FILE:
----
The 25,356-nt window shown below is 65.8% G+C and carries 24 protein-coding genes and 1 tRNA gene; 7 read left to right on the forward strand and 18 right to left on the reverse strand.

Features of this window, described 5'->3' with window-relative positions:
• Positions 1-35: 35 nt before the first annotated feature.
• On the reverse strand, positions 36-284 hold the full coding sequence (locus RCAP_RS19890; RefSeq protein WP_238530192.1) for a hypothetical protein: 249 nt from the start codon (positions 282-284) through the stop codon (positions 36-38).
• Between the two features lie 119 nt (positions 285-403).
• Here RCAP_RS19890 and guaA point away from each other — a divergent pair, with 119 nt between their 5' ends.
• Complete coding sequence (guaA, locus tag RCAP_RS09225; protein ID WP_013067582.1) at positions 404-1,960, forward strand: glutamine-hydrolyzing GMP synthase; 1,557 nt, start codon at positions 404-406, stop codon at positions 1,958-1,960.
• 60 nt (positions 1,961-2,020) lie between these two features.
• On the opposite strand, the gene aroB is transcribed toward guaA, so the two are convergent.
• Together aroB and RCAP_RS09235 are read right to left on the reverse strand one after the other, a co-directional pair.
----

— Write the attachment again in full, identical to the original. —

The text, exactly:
The 25,356-nt window shown below is 65.8% G+C and carries 24 protein-coding genes and 1 tRNA gene; 7 read left to right on the forward strand and 18 right to left on the reverse strand.

Features of this window, described 5'->3' with window-relative positions:
• Positions 1-35: 35 nt before the first annotated feature.
• On the reverse strand, positions 36-284 hold the full coding sequence (locus RCAP_RS19890; RefSeq protein WP_238530192.1) for a hypothetical protein: 249 nt from the start codon (positions 282-284) through the stop codon (positions 36-38).
• Between the two features lie 119 nt (positions 285-403).
• Here RCAP_RS19890 and guaA point away from each other — a divergent pair, with 119 nt between their 5' ends.
• Complete coding sequence (guaA, locus tag RCAP_RS09225; protein ID WP_013067582.1) at positions 404-1,960, forward strand: glutamine-hydrolyzing GMP synthase; 1,557 nt, start codon at positions 404-406, stop codon at positions 1,958-1,960.
• 60 nt (positions 1,961-2,020) lie between these two features.
• On the opposite strand, the gene aroB is transcribed toward guaA, so the two are convergent.
• Together aroB and RCAP_RS09235 are read right to left on the reverse strand one after the other, a co-directional pair.